Gutsy, forceful, bullish, coming on strong, powerful and convincing are just some of the synonyms one might use for hard-hitting, but in the case of the books below it is also about far too real knocks, punches and wounds.
From the very first paragraph, where we appear to be voyeurs in a sex scene involving Audrey Hepburn, we realise this is a book that doesn’t spare your blushes! I’ve written a full review of it for Crime Fiction Lover, but suffice it to say that this really does have it all: difficult topics like abuse and sex-trafficking of minors, graphic violence, two unreliable main protagonists constantly trying to outwit each other (the Epiphany of the title and depressed, hapless Jerry), strong language. The combination might be just too much for some, but it certainly has a unique and consistent voice, which makes the book stand out like a skyscraper in a landscape of terraced houses.
Quite a similar topic, in a way: Freedom is a disillusioned, angry woman searching for her daughter, just like Epiphany in the book above. Eccentric characters and violent situations abound, but there is a warmer feel to this novel. We can relate to Freedom and her losses more than we could with Epiphany, even though both of them have a rather elastic approach to legality and hurting others.
Freedom is no saint (she describes herself as murderer, cop killer, fugitive, drunk), but there were good reasons for each of her actions. I also liked the fact that she is no spring chick with unrealistic expectations or illusions. She has spent the last 18 years living under Witness Protection, and she had to give her two children up for adoption. Now she is trying to find them again, but her quest could endanger all of them.
I loved this feisty debut novel featuring a mother who is prepared to do anything to protect her children (surprisingly rare occurrence in the current ‘girl’ crop of psychological thrillers), but I did have a few minor niggles. For instance, all of the chapters told from Freedom’s point of view start with ‘My name is Freedom and…’. While I can see the reason for this (she is convincing herself of her name, as it’s not the one with which she was born), and it helps to clarify POV, it becomes a little grating and artificial after a while.
As for strong beginnings – well, this novel has one of the most explosive, memorable opening paragraphs you can imagine! Jax Miller has said that she wants to write transgressional fiction of the type ‘created’ by Chuck Palahniuk (although publishers are telling her that no one wants women writers to write in this style!). On the basis of this novel, I’d say she has all that to offer and more!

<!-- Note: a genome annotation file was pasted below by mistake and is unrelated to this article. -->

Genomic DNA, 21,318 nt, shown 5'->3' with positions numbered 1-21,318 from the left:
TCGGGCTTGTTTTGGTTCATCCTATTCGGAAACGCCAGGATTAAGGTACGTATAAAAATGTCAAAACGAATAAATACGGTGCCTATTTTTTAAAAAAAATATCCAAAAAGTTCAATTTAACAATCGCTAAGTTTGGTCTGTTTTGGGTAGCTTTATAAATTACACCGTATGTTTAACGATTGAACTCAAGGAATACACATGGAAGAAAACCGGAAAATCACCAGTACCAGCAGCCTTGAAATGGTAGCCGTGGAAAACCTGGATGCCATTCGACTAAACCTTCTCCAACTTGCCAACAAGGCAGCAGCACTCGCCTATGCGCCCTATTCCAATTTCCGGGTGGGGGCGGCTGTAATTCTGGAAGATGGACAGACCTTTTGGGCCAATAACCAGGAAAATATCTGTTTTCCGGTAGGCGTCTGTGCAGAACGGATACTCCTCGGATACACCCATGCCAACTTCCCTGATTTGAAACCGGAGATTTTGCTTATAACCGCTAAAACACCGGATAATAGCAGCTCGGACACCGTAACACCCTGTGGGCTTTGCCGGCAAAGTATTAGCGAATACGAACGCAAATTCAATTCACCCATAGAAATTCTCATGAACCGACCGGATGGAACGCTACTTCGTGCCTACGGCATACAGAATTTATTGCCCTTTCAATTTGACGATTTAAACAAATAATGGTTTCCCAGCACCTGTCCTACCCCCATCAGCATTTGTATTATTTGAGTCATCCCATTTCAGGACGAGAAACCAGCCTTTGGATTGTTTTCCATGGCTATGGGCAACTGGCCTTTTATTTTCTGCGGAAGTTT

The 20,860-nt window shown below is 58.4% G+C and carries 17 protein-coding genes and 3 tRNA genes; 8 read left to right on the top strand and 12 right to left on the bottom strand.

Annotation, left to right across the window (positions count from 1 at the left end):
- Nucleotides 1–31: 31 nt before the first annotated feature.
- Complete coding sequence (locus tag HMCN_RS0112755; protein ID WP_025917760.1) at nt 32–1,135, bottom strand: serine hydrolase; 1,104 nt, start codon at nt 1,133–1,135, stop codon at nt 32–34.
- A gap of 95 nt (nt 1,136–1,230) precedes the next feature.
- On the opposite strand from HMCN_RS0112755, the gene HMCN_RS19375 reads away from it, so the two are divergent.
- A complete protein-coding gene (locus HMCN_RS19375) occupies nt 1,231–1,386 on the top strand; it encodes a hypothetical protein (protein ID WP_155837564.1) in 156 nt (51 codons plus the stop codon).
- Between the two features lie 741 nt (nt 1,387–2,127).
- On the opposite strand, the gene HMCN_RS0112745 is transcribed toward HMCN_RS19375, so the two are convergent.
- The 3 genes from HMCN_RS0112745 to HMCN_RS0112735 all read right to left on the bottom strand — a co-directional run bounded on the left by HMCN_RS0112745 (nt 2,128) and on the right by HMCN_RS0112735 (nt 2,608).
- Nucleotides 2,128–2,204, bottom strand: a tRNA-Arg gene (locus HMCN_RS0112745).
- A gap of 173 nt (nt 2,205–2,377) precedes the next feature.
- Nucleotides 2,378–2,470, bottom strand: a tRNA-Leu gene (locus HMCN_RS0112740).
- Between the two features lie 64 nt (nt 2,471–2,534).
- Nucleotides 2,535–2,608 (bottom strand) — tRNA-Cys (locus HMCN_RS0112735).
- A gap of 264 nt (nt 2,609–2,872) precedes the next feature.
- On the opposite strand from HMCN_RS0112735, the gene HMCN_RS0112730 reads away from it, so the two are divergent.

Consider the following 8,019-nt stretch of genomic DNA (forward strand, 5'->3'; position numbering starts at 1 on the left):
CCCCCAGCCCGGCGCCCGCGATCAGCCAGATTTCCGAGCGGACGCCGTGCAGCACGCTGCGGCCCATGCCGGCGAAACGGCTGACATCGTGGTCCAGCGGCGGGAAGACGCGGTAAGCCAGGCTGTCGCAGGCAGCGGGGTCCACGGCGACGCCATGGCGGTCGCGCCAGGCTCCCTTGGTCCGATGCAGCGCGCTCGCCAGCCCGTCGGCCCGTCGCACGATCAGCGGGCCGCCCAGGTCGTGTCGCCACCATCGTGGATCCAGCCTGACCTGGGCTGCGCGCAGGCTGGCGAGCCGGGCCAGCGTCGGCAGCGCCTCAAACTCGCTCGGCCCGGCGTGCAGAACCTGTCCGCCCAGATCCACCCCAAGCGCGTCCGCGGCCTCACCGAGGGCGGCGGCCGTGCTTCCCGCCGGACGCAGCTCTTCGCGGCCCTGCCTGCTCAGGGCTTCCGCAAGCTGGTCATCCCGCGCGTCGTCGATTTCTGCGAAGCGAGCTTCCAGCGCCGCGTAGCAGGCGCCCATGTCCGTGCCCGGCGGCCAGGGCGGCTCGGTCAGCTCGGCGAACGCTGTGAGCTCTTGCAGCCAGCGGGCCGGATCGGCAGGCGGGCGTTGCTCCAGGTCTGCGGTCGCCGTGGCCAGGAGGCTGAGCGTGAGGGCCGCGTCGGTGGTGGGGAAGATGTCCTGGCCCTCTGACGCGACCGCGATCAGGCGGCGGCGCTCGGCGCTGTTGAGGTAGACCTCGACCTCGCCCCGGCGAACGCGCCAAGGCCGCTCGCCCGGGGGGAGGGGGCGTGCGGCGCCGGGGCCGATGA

I had no idea this was a series about missing persons investigator called David Raker, but it seems to stand just fine on its own. Raker tries to help his friend Colm Healy, formerly one of the Met’s most promising detectives, but now in a sombre downward spiral since he became obsessed with a case he failed to solve a few years back: the murder of a young mother and her twin daughters. When Colm refuses his help and goes missing, Raker takes on the case where his friend left off, and becomes almost equally stubborn about finding out the truth. We flit in and out of vivid descriptions of council estates and family life, never quite sure what is real and what is fantasy. A pier in London’s Docklands (imaginary, but very evocative) becomes a focal point in the investigation.
It’s not the brutality that stands out in this book (although it’s certainly not gentle), but the damaged individuals, many of whom appear to have given up hope. Slightly depressing, but an excellent plot and subtle, well-rounded characterisation.
Olivier Norek: Code 93
’93’ is the prefix for the French department of Seine-Saint-Denis, one of the poorest and most violent suburban ghettos on the outskirts of Paris. This is where the author worked until recently as a police officer and in this, his first novel, he tries to share some of his intimate knowledge of the area with his readers.
The book starts with two really puzzling incidents, which make you want to read on and on. First, in the prologue, a family is called in to the morgue to identify the body of a young drug addict, but they claim not to recognise her (despite the fact that she is indeed their daughter and sister). Why would they do that? Secondly, a corpse is brought into the morgue but revives on the table as they are about to do an autopsy on him. The newspapers are quick to label this ‘the Zombie case’ and when a few more strange incidents crop up in the neighbourhood (including what appears to be spontaneous combustion), the pressure is on for Victor Coste and his team to provide a rational explanation.
There is perhaps a tendency to overexplain how the police teams work, but this was very useful information in my case, so I didn’t complain. Above all, the author uses his personal experience of team motivation and friction to describe the everyday hassles, nuisances and small rewards of police work. The final solution linking all of the cases does not perhaps quite live up to the promise of the beginning, but it’s solid work and I hear that the author is getting better and better (as he leaves the police behind and dedicates himself full-time to writing). I hope this gets translated into English soon – Norek won the prize in Lyon this year and was part of the panel featuring the real ‘hard-hitters’: Nesbo, Deon Meyer, Craig Johnson, Indridason and Sara Gran.